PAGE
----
Also, and this is probably not entirely gender-specific, when you do research at my kind of institution, I think there is often the fear overshadowing anything you submit that people will judge you on institutional affiliation. Or at least there is for me. It's hard to see my research outside of that sort of insecurity. That does make me feel like I have a lot less agency in the process of getting my research out there than I do in the classroom. So while I care about research, and while I am excited by the activities that go into putting things into written form, once I send something off, I feel incredibly ambivalent about the research side of things. Sure, it's exciting when something is finally accepted, but then once it is I feel like I have to downplay it in order to be seen as a "good teacher" at my institution. And there is the insecurity upon submission that anything I do is seen as "less than" because I'm not at a research institution. Or that if what I do is regarded favorably, that people only do regard it that way because it's amazing that I could have an idea in my head with my teaching load, which annoys the crap out of me. Dude, just because I teach a lot it doesn't mean I'm brain-dead. It shouldn't be a surprise that I'm interesting or have good ideas. So teaching is often more satisfying because it doesn't come with so much baggage. It's either good or it's not. My students either learn or they don't. It's simple. And not nearly so fraught. And as much as this might be any person's response at my sort of institution, I do think that gender exaggerates my feelings in this area. I don't feel like I've got authority in certain ways that I would if I were a dude. Period.
But then I think there's a problem with the way that this result is framed. It makes it seem like it's either one is satisfied with teaching or with research, as if the two are completely disconnected. Maybe teaching and research are entirely divorced at a CC, and maybe they are at an R1. In my context, though, one is part of the other. So sometimes why I'm satisfied with my teaching is precisely because it gives me ideas for research, or energizes the research I'm currently doing. This is pretty much how it has to work at my kind of institution (and also why I can tend to feel great autonomy over what I teach - moreso than a person at an R1 or a CC - because they need my warm body teaching a wide range of classes, I get to go where my fancy takes me and to design my courses accordingly, and as long as they fit into a certain ratio of gen ed to upper-level, I'm golden). This is not necessarily a "male model" for thinking about research, nor is it how most people are taught to think about research in graduate school, nor is it how research can work at research and 2-year institutions for the most part. Was there a question about this on the survey? I do not know. The results aren't out, and as they only surveyed associate and full professors, I wasn't part of the survey. I do get the sense, however, from the IHE article - in which one of the speakers was quoted as talking about women professors at teaching-intensive institutions lacking "intellectual food," as if our students can't provide us with intellectual stimulation - that there was no such question.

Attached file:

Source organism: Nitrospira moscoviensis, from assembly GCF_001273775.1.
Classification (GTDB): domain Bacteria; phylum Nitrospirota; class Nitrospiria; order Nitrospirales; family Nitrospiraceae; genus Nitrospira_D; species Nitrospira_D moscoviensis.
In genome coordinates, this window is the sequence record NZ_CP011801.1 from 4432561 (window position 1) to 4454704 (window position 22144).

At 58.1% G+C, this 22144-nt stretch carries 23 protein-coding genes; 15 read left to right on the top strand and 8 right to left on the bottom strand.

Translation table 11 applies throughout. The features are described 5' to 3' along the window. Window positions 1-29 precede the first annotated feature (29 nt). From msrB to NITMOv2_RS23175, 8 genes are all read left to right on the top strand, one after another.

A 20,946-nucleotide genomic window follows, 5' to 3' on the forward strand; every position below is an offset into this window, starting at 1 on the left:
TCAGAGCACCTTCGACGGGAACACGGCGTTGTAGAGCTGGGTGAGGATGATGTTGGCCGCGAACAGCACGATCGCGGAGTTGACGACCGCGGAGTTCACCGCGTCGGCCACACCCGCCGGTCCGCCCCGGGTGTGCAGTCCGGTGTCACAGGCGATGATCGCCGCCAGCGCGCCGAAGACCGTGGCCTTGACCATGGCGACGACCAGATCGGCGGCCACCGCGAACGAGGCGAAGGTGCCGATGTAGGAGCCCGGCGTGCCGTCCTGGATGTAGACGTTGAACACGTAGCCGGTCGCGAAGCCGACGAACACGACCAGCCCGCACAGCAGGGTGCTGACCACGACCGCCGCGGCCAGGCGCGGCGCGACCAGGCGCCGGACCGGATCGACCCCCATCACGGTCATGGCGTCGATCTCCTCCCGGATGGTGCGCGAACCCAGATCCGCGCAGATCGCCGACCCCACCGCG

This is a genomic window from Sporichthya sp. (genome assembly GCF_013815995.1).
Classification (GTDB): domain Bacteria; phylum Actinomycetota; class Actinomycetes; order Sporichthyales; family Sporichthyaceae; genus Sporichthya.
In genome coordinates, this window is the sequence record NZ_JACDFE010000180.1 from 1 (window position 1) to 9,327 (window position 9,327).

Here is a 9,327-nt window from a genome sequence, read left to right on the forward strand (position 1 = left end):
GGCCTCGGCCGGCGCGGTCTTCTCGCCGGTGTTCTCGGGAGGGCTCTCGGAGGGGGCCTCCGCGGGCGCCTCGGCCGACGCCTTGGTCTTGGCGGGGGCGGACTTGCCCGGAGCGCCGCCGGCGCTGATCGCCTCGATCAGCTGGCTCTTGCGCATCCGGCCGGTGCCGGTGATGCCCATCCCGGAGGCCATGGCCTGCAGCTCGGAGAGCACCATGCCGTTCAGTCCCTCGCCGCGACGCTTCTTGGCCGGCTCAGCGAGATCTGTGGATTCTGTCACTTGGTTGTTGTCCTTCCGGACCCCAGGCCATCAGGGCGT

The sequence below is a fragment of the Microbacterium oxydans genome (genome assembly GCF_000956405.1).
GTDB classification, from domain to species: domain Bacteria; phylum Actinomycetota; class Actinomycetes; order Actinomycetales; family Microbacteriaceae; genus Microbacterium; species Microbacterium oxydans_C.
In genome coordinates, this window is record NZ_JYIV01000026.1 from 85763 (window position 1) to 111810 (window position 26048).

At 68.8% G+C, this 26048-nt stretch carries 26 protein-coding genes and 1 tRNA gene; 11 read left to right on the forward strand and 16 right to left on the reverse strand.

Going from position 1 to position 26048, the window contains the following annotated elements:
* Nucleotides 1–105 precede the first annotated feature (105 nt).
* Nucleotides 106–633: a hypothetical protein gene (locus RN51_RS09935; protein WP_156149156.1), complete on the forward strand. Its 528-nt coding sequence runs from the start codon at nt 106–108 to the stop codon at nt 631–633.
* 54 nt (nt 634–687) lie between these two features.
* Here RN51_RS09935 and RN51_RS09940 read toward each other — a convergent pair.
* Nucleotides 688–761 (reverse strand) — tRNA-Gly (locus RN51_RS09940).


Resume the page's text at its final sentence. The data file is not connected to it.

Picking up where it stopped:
Why do women spend 1.5 hours more than their male counterparts on grading?
Well, I can tell you why I comment more than my male colleagues, though I can't tell you whether I'm spending more time in total than they do (for I've never asked how much time they actually spend). It's because I have to justify every grade I give much more than they do. Period. They put a couple of question marks in the margin and write a final comment, and that C grade is just fine. If I don't write a novel, I get grade challenges. Because clearly I'm "unfair" or "a bitch." I'm being "subjective." So yep, I write a hell of a lot on my students' papers, and I probably assign more papers than do my male colleagues in order to take some of the sting out of my rigor. (More papers = more time for them to get used to writing well for me, and it also means they generally do better as the semester goes on, for which I can reward them. It's not grade inflation if they have to bust their asses to earn the grade. It is, however, more work for me.) And yes, all of this equals more time spent grading.